• 8.00 AM to 8.15 AM - After lots of refresh in various browsers, at last you have seen a blue color page in one of the windows and in excitement you type out all the travel details and after encountering a few more "Service Unavailable" error messages, you might at last get until entering the payment gateway credentials (yet going beyond this point is still a question mark)

  • 8.15 AM to 8.30 AM - Totally unexpecting it, either you have got the "Service Unavailable" error message again or there are no more tickets available in the train you wanted

  • 8.31 AM - You spend a minute grumbling and scolding website and think of it as yet another tatkal booking attempt that failed and you look for other alternatives (most of the people goto by 8.32 AM)

IRCTC and the TCP/IP Protocol Stack

Second of all, even if the website was really good and if it could offer everything travelers want, the load that is built on the webserver is enormous during the 7.55 AM to 8.30 AM period. Hence, booking a ticket online now, becomes a matter of luck.

For people who don't get how it is about luck now, let me explain further. Consider you are in a bar wherein a bartender gives away drinks to random people. There are way too many people than the bartender can handle and the bartender does not have any intelligence and hence he simply gives away drinks to random people as long as it is available. Thus, if you are lucky enough, you'll get a drink. The same is the case here where the bartender is the irctc web server and your ticket booking requests are the requests made to the bartender for drinks.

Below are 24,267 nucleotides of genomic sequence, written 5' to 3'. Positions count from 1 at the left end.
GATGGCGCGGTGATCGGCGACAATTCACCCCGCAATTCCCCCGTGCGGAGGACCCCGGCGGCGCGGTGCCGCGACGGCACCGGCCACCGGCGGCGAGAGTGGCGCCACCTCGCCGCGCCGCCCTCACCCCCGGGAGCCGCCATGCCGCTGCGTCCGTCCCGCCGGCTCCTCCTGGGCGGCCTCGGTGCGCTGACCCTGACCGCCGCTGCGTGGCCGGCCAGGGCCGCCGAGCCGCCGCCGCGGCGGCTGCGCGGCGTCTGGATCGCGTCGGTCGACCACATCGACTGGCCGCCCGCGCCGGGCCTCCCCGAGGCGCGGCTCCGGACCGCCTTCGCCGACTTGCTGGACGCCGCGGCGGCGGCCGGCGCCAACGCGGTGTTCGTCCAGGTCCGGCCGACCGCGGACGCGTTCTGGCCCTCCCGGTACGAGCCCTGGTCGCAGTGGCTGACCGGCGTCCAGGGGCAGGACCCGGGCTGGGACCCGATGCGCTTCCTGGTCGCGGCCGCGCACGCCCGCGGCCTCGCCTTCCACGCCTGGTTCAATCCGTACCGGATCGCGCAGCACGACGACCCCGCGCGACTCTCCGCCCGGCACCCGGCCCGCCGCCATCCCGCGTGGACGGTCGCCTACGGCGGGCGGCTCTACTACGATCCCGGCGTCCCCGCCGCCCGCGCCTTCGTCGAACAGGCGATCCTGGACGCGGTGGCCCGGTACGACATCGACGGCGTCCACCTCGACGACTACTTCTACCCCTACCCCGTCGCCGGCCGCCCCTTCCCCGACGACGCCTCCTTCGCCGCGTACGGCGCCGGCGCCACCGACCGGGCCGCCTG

And one more thing about this online booking is that there are agents available in various parts of the country who assure that they can book a ticket for you. I'm still not sure how that is possible violating the pigeon hole principle ( simply stating - according the pigeon hole principle (probably a stricter version of it), if there are only x tickets available, only x persons can travel but there are quite easily much more than x agents all around the country ). So that is one glitch that if you can just pay how much ever extra the agent asks, are you sure you'll be travelling on the required train? The answer is no. I have seen many cases where the agents too fail to book a ticket for you in the required train (and you're forcefully redirected to again or may be to if you are rich).

Ok, so whats the point in all this? The point i wanted to say is, today (not exactly today, sometime in the past few days) i came up with a dry thought of doing something so that you can escape the threatening "Service Unavailable" error messages. Now going back to the bartender example, the bartender does not have any intelligence and hence you think you can do nothing about it. But what if you can slip in an extra few bucks so that bartender is sure to give you the drink before its done. Ok, this is fine for the bartender example, but how do we bring this into picture with a web server in the place of a bartender?